5 NFPA Regulations You Should Know About

The National Fire Protection Association (or NFPA) creates codes and standards related to fire safety and protection.

NFPA regulations could provide the information you need to ensure the greatest workplace safety.

The National Fire Protection Association (or NFPA) creates codes and standards related to fire safety and protection. Their stated goal is "eliminating death, injury, property and economic loss due to fire, electrical and related hazards".

NFPA is committed to workplace safety where the risk of fire is concerned.  In this pursuit, they have created over 300 codes and standards, many of which have been adopted by OSHA as well as an open and consensus-based development process designed to cover myriad industries.

The good news for businesses interested in complying with NFPA standards is that codes and standards are available for free online.  The organization has also developed a variety of educational materials, seminars, and certification courses to help businesses remain safe.

Whether you're wondering how often to test your sprinkler system or you're interested in standards for the fire rated cabinets you use to store chemicals, NFPA regulations could provide the information you need to ensure the greatest workplace safety. Here are just a handful of regulations that business owners should be aware of.


1. NFPA 1

This code could be considered something of a golden rule where fire safety is concerned as it provides a fairly comprehensive guide to managing fire hazards in general. It covers issues like building safety, hazardous materials, and protection systems, just for example.  It also incorporates standards that are covered in more depth by several other NFPA codes.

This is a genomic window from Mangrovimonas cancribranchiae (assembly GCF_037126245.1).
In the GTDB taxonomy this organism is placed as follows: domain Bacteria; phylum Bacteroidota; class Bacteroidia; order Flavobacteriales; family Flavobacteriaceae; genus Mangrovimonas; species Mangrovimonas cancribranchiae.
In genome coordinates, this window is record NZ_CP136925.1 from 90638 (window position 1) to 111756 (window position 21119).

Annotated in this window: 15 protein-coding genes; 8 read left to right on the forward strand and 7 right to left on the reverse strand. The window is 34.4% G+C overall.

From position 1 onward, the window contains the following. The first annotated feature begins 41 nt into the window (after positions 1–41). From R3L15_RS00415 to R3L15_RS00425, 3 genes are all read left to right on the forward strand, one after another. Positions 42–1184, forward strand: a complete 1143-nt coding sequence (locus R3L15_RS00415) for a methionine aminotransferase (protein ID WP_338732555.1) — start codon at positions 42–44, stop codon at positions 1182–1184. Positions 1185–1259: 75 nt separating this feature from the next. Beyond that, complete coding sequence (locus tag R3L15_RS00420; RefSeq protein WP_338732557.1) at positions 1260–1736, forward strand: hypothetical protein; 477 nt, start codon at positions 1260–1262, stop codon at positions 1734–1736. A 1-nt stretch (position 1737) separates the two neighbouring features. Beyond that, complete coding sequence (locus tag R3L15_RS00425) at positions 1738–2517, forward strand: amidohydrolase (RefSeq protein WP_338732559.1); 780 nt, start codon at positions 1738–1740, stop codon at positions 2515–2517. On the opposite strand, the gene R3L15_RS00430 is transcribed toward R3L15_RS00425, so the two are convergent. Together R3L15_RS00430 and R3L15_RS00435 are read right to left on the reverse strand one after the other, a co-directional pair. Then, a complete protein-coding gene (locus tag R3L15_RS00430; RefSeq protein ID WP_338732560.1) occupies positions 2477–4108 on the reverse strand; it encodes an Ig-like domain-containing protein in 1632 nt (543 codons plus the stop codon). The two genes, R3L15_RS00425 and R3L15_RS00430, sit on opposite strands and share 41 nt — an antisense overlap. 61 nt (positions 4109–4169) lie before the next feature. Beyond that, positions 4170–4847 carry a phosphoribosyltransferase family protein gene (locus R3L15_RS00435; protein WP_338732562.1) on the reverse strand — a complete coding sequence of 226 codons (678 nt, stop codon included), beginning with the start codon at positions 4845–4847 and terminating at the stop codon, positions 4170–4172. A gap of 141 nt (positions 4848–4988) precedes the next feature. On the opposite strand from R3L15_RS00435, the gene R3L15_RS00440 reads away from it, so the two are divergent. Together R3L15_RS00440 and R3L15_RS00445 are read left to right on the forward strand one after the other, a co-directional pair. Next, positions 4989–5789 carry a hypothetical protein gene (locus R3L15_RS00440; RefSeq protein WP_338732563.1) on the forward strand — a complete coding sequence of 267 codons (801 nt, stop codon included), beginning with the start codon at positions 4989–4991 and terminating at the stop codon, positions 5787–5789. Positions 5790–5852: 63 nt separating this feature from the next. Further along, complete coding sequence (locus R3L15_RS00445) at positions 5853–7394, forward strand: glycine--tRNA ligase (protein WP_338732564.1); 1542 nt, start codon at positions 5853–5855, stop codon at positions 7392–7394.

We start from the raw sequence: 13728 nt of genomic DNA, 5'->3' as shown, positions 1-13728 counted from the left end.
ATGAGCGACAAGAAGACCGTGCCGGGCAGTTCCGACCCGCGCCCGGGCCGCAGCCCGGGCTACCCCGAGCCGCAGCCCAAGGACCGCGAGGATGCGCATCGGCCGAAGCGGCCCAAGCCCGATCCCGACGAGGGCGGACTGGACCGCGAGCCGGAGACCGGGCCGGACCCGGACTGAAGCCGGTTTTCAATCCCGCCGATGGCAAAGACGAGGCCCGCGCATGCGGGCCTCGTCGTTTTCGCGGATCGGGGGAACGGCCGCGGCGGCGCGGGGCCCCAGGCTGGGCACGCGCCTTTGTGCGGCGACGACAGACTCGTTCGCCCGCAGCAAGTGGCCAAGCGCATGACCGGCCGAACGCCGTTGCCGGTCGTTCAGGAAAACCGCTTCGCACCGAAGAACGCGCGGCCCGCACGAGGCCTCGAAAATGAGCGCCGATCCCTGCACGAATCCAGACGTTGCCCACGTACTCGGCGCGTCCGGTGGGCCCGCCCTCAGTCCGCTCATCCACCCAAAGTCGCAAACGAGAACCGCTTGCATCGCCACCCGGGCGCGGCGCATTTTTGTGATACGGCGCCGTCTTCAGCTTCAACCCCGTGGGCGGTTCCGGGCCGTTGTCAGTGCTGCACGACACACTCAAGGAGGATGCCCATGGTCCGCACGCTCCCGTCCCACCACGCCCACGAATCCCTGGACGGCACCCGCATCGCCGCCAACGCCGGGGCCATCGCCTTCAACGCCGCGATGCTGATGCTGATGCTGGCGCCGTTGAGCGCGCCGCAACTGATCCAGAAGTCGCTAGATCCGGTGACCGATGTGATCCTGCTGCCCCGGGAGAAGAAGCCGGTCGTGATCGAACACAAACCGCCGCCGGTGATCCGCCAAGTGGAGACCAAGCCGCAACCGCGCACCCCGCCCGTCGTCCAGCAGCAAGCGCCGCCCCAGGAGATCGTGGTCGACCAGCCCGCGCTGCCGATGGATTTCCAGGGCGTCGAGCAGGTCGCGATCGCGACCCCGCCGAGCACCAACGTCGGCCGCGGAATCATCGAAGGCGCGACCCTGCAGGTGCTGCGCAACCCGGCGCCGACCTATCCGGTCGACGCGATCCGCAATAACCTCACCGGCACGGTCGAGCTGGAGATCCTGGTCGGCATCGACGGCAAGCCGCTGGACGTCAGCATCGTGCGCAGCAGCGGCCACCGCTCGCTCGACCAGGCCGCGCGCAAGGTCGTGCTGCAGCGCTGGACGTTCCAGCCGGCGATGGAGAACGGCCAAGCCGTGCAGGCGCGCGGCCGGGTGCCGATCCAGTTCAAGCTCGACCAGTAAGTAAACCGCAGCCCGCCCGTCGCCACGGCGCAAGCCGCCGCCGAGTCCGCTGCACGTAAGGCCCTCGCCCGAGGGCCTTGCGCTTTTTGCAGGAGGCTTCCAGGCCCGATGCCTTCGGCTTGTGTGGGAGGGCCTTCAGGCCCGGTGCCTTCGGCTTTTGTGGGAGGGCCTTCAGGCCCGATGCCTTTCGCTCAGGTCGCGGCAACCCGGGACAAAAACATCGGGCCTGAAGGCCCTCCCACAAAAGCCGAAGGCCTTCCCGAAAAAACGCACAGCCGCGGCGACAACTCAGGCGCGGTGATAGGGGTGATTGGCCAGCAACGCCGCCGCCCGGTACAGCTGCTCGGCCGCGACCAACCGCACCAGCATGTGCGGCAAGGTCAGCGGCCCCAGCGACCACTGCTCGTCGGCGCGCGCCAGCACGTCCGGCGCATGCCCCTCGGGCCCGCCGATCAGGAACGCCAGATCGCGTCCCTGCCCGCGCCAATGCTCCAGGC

This is the place to start if you're interested in understanding how best to protect your property and your people from harm related to fire dangers. It provides basic guidelines for activities such as setting up, maintaining, and testing safety systems (alarms, sprinklers, etc.); safely storing combustible gases, liquids, or solids in storage containers and fire rated cabinets; and investigating emergency incidents like fires and explosions, just for example.


2. NFPA 25

Many cities and states have their own rules and regulations concerning the inspection, testing, and maintenance of fire protection systems. It is important that businesses understand their obligations under local law in this respect.


NFPA 25 provides the baseline for such rules where water-based fire protection systems are concerned.  This includes not only sprinklers, but also pipes, valves, pumps, hose outlets, and so on. If your business utilizes water-based fire protection in addition to fire rated cabinets, alarms, extinguishers, and other safety measures, it's a good idea to peruse this code, as well as any related laws.


3. NFPA 30

Many businesses create, use, store, and/or dispose of any number of flammable or combustible materials. Even if you already use suitable containers and fire rated cabinets, you'll still want to read up on this code, which covers the basics of handling, using, and storing flammable or combustible liquids.


Whether you're interested in preventing hazards during use, storage, or loading and unloading of such liquids, this code provides guidelines to protect you from fire or explosion. Naturally, there are also federal, state, and local regulations to consider, but NFPA 30 will get you started.


4. NFPA 72

A few NFPA regulations are considered game changers when it comes to fire safety.  Code 72, which updates rules pertaining to fire alarms and signaling, falls into this category. Once you've got your sprinkler systems and fire rated cabinets in place, you need to make sure that you can issue a warning should a fire occur.


This NFPA code provides information for proper location, installation, inspection, maintenance, testing, and more for fire alarm systems, warning, equipment, reporting systems, and emergency communication systems (if you have them in place). This rule also covers systems used for mass notification of disasters, including chemical emergencies.


5. NFPA 101

This rule is known as the Life Safety Code and many would say it is the single most important NFPA regulation for every business to read and understand. It is concerned with the protection of people in buildings, including increasing safety and reducing the potential effects of fires or related hazards should they occur.


Although all types of structures are covered in this section - from homes and offices to commercial and industrial buildings, old or new - businesses will find the information provided useful. If you intend to provide the greatest possible protections for your employees, this rule will tell you how to go about implementing a system of alarms, sprinklers, emergency lighting, and other measures that will save lives in the event of a fire.